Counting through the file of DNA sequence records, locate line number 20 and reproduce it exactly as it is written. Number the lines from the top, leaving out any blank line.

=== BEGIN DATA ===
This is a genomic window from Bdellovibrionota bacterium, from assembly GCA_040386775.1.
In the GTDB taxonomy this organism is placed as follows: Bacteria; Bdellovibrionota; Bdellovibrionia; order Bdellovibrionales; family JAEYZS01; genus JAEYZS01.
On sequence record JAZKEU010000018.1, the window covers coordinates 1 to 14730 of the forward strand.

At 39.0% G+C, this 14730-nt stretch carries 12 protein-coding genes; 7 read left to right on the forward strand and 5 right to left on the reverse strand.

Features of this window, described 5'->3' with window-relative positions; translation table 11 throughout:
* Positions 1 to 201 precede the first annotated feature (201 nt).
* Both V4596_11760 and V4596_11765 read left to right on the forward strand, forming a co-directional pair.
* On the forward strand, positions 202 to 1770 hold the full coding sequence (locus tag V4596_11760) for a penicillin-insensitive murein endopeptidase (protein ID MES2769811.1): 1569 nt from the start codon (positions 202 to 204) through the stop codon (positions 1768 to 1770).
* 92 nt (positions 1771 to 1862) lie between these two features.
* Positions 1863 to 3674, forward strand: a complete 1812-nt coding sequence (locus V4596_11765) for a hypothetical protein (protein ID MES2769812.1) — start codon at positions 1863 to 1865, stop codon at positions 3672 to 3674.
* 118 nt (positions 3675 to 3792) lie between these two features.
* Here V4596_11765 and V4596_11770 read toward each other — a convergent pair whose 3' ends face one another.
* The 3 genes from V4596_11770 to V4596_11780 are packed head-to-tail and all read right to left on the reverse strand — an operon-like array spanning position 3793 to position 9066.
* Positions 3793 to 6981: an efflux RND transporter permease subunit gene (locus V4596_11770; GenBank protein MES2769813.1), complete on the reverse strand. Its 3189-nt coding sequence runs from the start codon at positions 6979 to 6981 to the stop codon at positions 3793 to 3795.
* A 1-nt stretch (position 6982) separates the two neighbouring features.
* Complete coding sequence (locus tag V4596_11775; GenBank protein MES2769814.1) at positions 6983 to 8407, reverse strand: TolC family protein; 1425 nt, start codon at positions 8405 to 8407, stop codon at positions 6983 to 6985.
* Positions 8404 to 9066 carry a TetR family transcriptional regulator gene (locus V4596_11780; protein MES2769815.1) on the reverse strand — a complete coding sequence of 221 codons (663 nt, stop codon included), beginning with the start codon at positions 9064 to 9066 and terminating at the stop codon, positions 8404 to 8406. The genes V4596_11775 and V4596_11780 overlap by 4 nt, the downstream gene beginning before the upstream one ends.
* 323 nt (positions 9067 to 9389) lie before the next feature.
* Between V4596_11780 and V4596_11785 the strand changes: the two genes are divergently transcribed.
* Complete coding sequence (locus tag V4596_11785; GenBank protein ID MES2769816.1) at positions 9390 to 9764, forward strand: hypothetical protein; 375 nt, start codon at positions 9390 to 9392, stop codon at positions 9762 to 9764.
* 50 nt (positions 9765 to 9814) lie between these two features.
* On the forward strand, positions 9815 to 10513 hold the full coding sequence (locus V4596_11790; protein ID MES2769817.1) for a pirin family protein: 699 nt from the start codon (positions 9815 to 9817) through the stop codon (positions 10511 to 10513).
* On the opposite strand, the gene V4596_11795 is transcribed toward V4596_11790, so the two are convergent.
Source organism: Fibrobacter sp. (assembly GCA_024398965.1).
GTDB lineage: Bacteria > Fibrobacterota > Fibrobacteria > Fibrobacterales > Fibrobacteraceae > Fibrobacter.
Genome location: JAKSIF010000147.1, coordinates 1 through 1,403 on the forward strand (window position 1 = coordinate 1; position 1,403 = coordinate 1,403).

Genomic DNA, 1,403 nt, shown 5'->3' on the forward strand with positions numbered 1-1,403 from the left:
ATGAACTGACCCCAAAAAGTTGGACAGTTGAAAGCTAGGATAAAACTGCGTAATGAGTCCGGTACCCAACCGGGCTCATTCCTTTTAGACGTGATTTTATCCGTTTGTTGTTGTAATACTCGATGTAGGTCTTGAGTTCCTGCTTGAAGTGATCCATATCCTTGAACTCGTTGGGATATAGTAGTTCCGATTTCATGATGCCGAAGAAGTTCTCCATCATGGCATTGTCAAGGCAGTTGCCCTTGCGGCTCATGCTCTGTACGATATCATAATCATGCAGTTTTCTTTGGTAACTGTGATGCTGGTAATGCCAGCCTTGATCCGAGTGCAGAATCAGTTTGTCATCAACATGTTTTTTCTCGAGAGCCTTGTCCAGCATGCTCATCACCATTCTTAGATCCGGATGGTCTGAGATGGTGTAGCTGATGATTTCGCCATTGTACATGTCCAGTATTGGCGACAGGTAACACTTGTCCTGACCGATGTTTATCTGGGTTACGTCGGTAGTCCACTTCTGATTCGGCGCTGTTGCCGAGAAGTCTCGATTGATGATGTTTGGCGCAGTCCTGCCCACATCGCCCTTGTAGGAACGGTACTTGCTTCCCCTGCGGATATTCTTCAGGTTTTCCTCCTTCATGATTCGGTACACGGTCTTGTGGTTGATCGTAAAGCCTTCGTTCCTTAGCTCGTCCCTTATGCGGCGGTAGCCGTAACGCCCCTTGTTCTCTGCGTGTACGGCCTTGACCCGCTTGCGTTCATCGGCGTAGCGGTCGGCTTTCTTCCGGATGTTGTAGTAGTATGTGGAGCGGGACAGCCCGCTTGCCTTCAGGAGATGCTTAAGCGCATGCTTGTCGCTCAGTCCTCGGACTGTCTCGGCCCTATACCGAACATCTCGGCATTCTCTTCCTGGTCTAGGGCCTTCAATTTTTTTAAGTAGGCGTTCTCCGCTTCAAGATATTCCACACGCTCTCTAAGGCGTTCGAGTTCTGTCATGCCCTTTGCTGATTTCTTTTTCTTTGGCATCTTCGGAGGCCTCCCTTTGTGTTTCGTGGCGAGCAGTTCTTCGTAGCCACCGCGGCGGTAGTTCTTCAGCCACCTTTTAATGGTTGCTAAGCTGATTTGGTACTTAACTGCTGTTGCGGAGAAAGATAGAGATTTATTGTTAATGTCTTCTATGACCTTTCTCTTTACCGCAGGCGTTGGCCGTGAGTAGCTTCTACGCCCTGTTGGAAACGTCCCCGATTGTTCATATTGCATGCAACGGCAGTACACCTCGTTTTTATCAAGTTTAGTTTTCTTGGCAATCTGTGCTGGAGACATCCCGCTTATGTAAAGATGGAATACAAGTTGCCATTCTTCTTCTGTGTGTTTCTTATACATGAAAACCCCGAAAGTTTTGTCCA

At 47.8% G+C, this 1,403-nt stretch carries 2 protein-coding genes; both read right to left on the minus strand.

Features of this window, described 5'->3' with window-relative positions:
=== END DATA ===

* Complete coding sequence (locus tag V4596_11785; GenBank protein ID MES2769816.1) at positions 9390 to 9764, forward strand: hypothetical protein; 375 nt, start codon at positions 9390 to 9392, stop codon at positions 9762 to 9764.